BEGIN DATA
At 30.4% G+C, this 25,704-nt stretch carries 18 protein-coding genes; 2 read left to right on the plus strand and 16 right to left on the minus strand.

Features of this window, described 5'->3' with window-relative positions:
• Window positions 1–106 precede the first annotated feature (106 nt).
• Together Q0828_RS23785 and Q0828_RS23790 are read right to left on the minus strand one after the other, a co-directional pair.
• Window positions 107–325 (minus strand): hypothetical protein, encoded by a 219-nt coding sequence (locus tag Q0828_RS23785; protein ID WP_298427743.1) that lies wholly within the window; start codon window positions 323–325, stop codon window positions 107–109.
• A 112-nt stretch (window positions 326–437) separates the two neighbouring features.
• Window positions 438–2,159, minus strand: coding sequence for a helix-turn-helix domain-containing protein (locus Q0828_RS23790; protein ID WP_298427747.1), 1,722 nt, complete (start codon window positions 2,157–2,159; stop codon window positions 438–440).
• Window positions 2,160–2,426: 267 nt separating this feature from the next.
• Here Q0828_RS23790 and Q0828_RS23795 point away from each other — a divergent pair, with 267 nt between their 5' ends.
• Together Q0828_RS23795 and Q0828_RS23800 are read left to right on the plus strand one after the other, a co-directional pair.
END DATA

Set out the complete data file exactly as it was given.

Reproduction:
At 30.4% G+C, this 25,704-nt stretch carries 18 protein-coding genes; 2 read left to right on the plus strand and 16 right to left on the minus strand.

Features of this window, described 5'->3' with window-relative positions:
• Window positions 1–106 precede the first annotated feature (106 nt).
• Together Q0828_RS23785 and Q0828_RS23790 are read right to left on the minus strand one after the other, a co-directional pair.
• Window positions 107–325 (minus strand): hypothetical protein, encoded by a 219-nt coding sequence (locus tag Q0828_RS23785; protein ID WP_298427743.1) that lies wholly within the window; start codon window positions 323–325, stop codon window positions 107–109.
• A 112-nt stretch (window positions 326–437) separates the two neighbouring features.
• Window positions 438–2,159, minus strand: coding sequence for a helix-turn-helix domain-containing protein (locus Q0828_RS23790; protein ID WP_298427747.1), 1,722 nt, complete (start codon window positions 2,157–2,159; stop codon window positions 438–440).
• Window positions 2,160–2,426: 267 nt separating this feature from the next.
• Here Q0828_RS23790 and Q0828_RS23795 point away from each other — a divergent pair, with 267 nt between their 5' ends.
• Together Q0828_RS23795 and Q0828_RS23800 are read left to right on the plus strand one after the other, a co-directional pair.